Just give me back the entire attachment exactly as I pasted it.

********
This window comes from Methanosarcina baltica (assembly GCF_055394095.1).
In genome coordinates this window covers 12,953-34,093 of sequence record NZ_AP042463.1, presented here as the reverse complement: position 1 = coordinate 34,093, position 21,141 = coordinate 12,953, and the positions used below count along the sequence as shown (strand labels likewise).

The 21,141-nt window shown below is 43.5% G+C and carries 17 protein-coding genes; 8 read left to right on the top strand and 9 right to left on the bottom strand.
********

This window comes from Methanosarcina baltica (assembly GCF_055394095.1).
In genome coordinates this window covers 12,953-34,093 of sequence record NZ_AP042463.1, presented here as the reverse complement: position 1 = coordinate 34,093, position 21,141 = coordinate 12,953, and the positions used below count along the sequence as shown (strand labels likewise).

The 21,141-nt window shown below is 43.5% G+C and carries 17 protein-coding genes; 8 read left to right on the top strand and 9 right to left on the bottom strand.